8 Predicted Changes to Emergency Management Post-Pandemic

In public safety we learn from every incident we deal with.  Some incidents bring about more change than others.  This change comes not just from lessons learned, but an effort to apply change based upon those lessons. In recent history, we’ve seen significant changes in emergency management practice come from disasters like the 9/11 terrorist attacks and Hurricane Katrina, with many of the changes so significant that they are actually codified and have led to new doctrine and new practices at the highest levels.  What changes can we expect from the Coronavirus pandemic?

Of course, it’s difficult to predict the future.  We’re also still in the middle of this, so my thoughts may change a month or two into the future.  Any speculation will begin with idealism, but this must be balanced with pragmatism.  Given that, the items I discuss here are perhaps more along the lines of changes I would like to see which I think have a decent chance of actually happening. 

  1. Legislation.  Similar to the aforementioned major disasters, this too will spawn legislation from which doctrine and programs will be derived.  We are always hopeful that it’s not politicians who pen the actual legislation, but subject matter experts and visionaries with no political agendas other than advancing public health preparedness and related matters. 
  2. More public health resources. This one, I think, is pretty obvious.  We need more resources to support public health preparedness, prevention, and detection efforts.  Of course, this begins with funding which will typically be spawned from the legislation mentioned previous.  Public health preparedness is an investment, though like most preparedness efforts, it’s an investment that will dwindle over time if it’s not properly maintained and advanced to address emerging threats and best practices.  Funding must address needs, programs to address those needs, and the resources to implement those programs.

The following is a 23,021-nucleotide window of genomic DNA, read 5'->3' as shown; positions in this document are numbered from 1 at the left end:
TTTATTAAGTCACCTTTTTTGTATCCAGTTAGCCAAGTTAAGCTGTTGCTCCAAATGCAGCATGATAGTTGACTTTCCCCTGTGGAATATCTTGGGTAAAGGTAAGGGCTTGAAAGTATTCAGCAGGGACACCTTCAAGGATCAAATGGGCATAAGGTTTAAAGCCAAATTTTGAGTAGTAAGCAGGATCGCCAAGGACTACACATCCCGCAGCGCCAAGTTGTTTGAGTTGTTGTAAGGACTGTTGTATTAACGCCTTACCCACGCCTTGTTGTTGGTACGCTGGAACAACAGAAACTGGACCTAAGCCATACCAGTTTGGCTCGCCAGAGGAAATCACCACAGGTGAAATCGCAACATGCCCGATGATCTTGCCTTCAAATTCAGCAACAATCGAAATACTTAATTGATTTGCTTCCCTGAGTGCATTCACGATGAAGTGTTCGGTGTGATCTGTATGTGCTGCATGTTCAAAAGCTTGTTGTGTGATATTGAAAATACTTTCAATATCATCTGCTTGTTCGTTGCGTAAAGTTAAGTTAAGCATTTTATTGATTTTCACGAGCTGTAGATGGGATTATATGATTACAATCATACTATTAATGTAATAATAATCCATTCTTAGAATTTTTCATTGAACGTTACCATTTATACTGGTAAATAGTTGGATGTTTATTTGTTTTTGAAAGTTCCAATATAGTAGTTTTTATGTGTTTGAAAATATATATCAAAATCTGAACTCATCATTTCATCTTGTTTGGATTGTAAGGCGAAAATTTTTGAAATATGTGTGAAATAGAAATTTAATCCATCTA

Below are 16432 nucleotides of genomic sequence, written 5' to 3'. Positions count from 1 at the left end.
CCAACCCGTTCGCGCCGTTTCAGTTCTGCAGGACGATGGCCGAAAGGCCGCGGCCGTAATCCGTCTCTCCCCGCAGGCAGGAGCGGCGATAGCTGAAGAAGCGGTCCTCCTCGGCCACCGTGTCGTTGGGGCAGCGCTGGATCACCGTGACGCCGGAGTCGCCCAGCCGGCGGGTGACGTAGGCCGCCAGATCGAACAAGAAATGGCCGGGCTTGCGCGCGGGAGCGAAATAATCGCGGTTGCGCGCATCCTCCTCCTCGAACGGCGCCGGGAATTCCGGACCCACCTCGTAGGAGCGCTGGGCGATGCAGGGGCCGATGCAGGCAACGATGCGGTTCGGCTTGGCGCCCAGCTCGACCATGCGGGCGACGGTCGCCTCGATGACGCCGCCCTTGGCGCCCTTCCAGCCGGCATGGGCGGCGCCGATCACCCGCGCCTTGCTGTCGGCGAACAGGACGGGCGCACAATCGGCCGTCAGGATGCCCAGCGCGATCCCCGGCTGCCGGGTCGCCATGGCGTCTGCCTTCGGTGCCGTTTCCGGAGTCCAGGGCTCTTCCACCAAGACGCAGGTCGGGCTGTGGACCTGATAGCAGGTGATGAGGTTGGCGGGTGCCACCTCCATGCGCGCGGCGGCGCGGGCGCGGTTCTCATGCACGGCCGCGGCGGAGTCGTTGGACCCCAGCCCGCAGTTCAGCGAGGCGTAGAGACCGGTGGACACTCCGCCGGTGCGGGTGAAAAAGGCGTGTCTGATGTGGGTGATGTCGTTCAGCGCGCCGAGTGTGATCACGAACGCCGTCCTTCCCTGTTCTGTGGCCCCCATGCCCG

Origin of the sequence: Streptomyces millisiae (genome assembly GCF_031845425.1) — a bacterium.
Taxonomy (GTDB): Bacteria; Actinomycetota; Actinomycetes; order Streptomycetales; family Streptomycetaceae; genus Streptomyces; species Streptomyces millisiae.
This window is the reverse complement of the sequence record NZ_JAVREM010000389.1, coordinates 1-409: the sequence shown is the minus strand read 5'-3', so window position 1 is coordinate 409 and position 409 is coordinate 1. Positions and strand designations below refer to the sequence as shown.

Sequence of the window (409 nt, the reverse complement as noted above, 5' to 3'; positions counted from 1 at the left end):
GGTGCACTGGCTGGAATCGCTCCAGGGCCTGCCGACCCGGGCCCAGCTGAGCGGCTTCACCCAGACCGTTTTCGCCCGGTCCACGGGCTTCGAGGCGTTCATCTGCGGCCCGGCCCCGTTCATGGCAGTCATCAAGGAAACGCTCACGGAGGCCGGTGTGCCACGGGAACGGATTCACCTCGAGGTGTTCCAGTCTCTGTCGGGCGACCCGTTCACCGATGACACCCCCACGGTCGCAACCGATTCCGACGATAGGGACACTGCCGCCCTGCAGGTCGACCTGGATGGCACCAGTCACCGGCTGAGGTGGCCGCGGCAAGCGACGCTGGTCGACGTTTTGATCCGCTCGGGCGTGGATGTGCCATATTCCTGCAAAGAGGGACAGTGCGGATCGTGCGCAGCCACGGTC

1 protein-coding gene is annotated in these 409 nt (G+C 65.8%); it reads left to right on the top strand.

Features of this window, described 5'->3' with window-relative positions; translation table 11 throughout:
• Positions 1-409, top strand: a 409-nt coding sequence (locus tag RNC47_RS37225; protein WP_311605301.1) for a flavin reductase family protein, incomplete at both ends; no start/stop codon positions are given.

3. Further integration of public health into emergency management.  Emergency management is a team sport.  Regardless of the hazard or the primary agencies involved, disasters impact everyone and many organizations and practices are stakeholders in its resolution and can contribute resources to support the resolution of primary impacts and cascading effects.  Despite some gains following 9/11, public health preparedness has still been treated like an acquaintance from another neighborhood. The legislation, doctrine, programs, and resources that we see MUST support an integrated and comprehensive response.  No longer can we allow public health to be such an unfamiliar entity to the rest of the emergency management community (to be clear – the fault to date lies with everyone).